Pipes are channels used to pass values from one function to another. Also pipes can be used to transfer data between threads. Pipes work as a FIFO queue. Pipe can pass any type, including functions and other pipes.

Declaring the pipe

Pipes can be declared in a next way:

var p1 := pipe(int);                       # pipe of ints
var p2 := pipe(struct(a: int, b: float));  # pipe of structs

There are no way to declare pipe as const or set it default value.


To to check are there any data in the pipe unary operation @. Works in the same way as lists but returns bool value. If result is true then pipe is not empty.

if (@pipe)
    # there is smth in pipe

Also pipes can be compared with = and <> operations. Pipes are equal when it is the same pipe.

var p1: pipe(int);
var p2: pipe(int);
log p1 = p2;            # returns false, pipes are different
p1 := p2;               
log p1 = p2;            # returns true, p2 is now p1

Working with pipes

To work with pipes there is an operation ~. It can be used as prefix or as a suffix. Depends on what we want to do.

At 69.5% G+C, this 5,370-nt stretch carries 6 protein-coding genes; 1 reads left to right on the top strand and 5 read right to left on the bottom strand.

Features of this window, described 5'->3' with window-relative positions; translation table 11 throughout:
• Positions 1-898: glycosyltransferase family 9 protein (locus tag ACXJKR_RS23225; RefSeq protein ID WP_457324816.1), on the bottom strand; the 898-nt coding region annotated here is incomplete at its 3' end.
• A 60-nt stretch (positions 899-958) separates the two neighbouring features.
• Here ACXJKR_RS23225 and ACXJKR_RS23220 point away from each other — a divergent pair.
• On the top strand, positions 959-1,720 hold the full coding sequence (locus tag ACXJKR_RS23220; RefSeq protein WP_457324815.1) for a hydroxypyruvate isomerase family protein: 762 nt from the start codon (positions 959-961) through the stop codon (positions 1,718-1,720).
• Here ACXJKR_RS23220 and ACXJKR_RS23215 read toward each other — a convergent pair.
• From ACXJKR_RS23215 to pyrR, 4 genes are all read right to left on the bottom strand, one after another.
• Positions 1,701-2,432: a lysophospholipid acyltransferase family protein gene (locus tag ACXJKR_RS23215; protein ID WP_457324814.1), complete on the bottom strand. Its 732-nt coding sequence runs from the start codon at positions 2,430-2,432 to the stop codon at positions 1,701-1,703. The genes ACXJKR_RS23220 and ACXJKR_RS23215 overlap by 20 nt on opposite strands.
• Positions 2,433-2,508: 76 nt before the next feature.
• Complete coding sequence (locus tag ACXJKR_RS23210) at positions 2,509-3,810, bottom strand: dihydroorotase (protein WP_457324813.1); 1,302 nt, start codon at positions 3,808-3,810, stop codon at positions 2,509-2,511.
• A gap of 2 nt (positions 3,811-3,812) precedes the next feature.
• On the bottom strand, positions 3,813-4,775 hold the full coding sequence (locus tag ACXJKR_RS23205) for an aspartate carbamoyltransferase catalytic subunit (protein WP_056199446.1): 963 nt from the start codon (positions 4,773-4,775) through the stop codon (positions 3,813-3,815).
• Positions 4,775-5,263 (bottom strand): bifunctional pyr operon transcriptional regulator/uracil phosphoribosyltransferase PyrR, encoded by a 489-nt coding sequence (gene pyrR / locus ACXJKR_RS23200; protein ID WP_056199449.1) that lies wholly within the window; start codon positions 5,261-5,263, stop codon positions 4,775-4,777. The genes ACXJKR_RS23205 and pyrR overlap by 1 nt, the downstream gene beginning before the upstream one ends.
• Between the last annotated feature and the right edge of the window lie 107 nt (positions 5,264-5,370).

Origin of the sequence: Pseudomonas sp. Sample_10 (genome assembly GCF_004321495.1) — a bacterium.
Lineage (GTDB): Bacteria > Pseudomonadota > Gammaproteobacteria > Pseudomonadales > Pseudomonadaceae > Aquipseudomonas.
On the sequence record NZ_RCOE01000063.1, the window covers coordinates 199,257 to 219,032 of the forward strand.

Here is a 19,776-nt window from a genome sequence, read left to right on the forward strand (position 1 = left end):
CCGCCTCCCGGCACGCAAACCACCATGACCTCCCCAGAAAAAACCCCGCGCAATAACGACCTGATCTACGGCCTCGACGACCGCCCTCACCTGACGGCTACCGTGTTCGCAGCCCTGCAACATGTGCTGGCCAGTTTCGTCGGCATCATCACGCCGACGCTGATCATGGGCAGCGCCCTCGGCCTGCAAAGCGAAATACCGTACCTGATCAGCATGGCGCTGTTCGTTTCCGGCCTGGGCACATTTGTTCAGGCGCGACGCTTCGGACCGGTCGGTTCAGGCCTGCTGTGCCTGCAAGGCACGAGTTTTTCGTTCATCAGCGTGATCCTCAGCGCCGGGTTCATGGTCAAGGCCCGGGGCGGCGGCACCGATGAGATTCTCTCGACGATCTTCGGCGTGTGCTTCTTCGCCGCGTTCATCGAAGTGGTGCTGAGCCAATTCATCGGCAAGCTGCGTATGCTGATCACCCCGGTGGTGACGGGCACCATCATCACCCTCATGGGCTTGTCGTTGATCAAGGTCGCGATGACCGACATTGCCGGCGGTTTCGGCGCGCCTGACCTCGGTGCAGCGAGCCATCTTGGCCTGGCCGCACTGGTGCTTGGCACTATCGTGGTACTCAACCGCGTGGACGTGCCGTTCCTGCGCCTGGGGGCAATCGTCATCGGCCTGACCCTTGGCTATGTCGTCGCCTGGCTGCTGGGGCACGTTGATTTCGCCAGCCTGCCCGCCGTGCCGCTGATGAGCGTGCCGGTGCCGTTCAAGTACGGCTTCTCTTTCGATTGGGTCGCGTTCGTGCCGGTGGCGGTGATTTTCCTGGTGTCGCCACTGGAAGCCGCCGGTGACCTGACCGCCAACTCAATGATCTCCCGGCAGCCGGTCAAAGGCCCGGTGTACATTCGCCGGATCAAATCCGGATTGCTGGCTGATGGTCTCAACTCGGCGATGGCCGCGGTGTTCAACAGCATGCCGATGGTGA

Pushing values to the pipe

To push value to pipe place ~ operator after pipe.

var p: pipe(int);
p~ := 5;           # add 5 to pipe

This operations creates new default value depending on pipe type, pushes it to pipe and returns, so new value can be assigned.

log p~             # 0 will be logged and added to pipe

Popping values from pipe

To pop value from pipe place ~ before pipe. If the pipe is empty, exception will be thrown

var p: pipe(string);
p~ := "foo";
p~ := "bar";
log ~p;           # bar is printed
log ~p;           # foo is printed
log ~p;           # exception is thrown, values left in pipe